Trimethaphan camsylate (Arfonad) is an extremely short-acting agent whose major therapeutic use is in the production of controlled hypotension in certain surgical procedures and in the emergency treatment of hyper-tensive crisis. Continuous infusion may be employed to maintain its antihypertensive effect, especially in pa-tients with an acute dissecting aortic aneurysm. Much of the decrease in blood pressure following trimethaphan administration is thought to be due to its direct vasodi-lating properties.
Trimethaphan can produce prolonged neuromus-cular blockade in some patients, and therefore, it should be used with caution as a hypotensive agent during surgery. It also has been reported to potentiate the neuromuscular blocking action of tubocurarine, and because of its histamine-releasing properties, trimethaphan should be used with caution in patients with allergies.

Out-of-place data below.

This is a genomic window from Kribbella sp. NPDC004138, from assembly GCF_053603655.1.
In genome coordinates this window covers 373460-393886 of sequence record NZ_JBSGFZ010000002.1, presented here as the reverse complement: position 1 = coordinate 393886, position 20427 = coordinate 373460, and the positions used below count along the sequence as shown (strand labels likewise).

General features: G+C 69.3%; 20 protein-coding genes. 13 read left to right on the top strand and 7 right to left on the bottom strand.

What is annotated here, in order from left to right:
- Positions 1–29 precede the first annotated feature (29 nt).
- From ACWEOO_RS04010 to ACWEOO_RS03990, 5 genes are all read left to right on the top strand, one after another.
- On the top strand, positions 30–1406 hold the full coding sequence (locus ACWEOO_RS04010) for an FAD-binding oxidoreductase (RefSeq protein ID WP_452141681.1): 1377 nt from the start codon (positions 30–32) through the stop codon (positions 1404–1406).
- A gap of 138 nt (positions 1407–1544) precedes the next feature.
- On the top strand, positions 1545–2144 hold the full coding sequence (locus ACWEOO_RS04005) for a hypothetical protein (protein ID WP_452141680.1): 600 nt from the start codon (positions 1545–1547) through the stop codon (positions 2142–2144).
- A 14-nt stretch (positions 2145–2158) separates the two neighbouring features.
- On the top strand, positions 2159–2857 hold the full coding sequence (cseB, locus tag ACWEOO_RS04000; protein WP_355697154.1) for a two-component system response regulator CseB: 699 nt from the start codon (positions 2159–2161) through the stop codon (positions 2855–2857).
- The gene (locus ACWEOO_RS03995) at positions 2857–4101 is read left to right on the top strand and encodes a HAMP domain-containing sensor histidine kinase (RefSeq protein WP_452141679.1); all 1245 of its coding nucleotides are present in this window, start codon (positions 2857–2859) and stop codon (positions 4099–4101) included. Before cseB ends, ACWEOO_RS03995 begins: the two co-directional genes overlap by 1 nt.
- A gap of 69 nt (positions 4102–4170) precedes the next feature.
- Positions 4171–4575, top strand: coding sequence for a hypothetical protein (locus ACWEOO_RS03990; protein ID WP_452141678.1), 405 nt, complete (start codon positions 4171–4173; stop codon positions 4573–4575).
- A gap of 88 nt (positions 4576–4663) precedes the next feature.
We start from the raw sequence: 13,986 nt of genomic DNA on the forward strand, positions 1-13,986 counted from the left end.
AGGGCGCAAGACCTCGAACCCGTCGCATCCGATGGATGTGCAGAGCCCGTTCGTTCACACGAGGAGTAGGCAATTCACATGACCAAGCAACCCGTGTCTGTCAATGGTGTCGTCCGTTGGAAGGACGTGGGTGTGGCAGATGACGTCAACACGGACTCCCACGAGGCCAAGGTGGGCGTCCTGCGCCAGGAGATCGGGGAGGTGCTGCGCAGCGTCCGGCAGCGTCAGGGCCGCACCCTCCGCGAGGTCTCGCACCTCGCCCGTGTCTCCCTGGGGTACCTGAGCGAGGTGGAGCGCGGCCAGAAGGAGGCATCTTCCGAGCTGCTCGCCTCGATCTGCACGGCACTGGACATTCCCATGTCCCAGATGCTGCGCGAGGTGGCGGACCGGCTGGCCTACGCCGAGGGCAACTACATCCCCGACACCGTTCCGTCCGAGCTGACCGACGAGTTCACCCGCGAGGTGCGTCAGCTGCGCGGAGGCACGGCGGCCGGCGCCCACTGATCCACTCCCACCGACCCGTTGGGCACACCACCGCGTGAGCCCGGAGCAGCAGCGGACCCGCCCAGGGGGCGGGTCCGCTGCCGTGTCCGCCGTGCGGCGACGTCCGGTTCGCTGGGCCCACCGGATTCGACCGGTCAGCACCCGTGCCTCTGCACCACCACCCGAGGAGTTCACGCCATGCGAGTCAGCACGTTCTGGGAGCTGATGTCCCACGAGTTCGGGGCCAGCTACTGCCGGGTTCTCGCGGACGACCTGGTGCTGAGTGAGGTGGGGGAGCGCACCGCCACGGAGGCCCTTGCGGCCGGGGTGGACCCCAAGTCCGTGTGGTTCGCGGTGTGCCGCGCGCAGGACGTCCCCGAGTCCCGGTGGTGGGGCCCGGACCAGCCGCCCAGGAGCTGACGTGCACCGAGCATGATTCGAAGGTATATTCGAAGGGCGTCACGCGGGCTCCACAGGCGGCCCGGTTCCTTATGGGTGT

Mecamylamine hydrochloride (Inversine) is a secondary amine and can therefore easily penetrate cell membranes. Its absorption from the gastrointestinal tract is more com-plete than that of the quaternary ammonium compounds. Mecamylamine is well absorbed orally and crosses both the blood-brain and placental barriers; its distribution is not confined to the extracellular space. High concentra-tions of the drug accumulate in the liver and kidney, and it is excreted unchanged by the kidney. In contrast to most of the highly ionized ganglionic blocking agents, mecamy-lamine can produce central nervous system effects, in-cluding tremors, mental confusion, seizures, mania, and depression. The mechanism by which these central effects are produced is unclear. Mecamylamine is rarely used to-day as an antihypertensive drug because it blocks both parasympathetic and sympathetic ganglia.